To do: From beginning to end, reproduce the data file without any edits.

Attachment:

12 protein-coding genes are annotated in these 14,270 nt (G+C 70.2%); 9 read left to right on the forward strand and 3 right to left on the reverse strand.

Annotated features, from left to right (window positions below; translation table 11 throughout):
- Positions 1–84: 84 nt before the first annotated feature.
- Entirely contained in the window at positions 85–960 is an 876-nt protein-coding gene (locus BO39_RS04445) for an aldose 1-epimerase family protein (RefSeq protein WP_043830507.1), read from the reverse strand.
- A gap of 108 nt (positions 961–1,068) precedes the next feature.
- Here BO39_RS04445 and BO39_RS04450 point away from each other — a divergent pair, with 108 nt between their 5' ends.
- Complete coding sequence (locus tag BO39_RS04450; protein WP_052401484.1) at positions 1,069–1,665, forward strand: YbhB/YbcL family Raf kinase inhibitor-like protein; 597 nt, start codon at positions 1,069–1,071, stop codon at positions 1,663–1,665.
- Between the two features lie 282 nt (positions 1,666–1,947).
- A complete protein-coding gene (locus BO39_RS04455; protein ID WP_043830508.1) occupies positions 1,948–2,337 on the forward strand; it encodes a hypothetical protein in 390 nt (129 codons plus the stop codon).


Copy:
12 protein-coding genes are annotated in these 14,270 nt (G+C 70.2%); 9 read left to right on the forward strand and 3 right to left on the reverse strand.

Annotated features, from left to right (window positions below; translation table 11 throughout):
- Positions 1–84: 84 nt before the first annotated feature.
- Entirely contained in the window at positions 85–960 is an 876-nt protein-coding gene (locus BO39_RS04445) for an aldose 1-epimerase family protein (RefSeq protein WP_043830507.1), read from the reverse strand.
- A gap of 108 nt (positions 961–1,068) precedes the next feature.
- Here BO39_RS04445 and BO39_RS04450 point away from each other — a divergent pair, with 108 nt between their 5' ends.
- Complete coding sequence (locus tag BO39_RS04450; protein WP_052401484.1) at positions 1,069–1,665, forward strand: YbhB/YbcL family Raf kinase inhibitor-like protein; 597 nt, start codon at positions 1,069–1,071, stop codon at positions 1,663–1,665.
- Between the two features lie 282 nt (positions 1,666–1,947).
- A complete protein-coding gene (locus BO39_RS04455; protein ID WP_043830508.1) occupies positions 1,948–2,337 on the forward strand; it encodes a hypothetical protein in 390 nt (129 codons plus the stop codon).